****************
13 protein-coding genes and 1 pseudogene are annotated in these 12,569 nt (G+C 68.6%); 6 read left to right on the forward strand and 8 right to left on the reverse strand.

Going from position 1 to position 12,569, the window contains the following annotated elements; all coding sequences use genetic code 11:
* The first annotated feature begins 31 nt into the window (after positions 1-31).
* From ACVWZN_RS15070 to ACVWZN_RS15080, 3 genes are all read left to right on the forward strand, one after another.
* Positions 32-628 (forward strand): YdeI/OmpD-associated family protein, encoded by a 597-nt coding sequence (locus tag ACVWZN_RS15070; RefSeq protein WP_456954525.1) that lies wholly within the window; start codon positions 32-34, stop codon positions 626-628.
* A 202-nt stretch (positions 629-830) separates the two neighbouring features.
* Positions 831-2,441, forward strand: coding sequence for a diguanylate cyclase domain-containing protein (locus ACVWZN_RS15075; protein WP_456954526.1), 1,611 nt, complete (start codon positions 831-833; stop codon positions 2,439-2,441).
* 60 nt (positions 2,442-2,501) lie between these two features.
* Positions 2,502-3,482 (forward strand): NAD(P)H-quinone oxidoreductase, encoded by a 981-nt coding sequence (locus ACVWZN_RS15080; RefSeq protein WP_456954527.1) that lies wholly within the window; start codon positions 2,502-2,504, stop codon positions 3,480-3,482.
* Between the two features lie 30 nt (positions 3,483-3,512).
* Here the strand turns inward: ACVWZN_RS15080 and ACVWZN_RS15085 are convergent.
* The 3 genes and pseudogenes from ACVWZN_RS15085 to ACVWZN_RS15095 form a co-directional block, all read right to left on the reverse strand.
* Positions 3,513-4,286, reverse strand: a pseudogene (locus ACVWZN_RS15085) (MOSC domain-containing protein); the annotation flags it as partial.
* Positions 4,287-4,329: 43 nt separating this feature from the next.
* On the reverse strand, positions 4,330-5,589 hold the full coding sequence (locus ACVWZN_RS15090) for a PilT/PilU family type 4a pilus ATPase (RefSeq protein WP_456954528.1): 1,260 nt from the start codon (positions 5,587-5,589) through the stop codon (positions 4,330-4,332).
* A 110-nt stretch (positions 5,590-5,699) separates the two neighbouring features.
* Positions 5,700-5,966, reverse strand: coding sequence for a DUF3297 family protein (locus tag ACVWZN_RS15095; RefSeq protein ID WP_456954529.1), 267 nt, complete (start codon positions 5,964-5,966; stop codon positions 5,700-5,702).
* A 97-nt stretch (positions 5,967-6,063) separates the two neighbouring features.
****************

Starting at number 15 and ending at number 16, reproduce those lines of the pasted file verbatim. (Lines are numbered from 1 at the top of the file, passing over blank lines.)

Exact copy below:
* On the reverse strand, positions 4,330-5,589 hold the full coding sequence (locus ACVWZN_RS15090) for a PilT/PilU family type 4a pilus ATPase (RefSeq protein WP_456954528.1): 1,260 nt from the start codon (positions 5,587-5,589) through the stop codon (positions 4,330-4,332).
* A 110-nt stretch (positions 5,590-5,699) separates the two neighbouring features.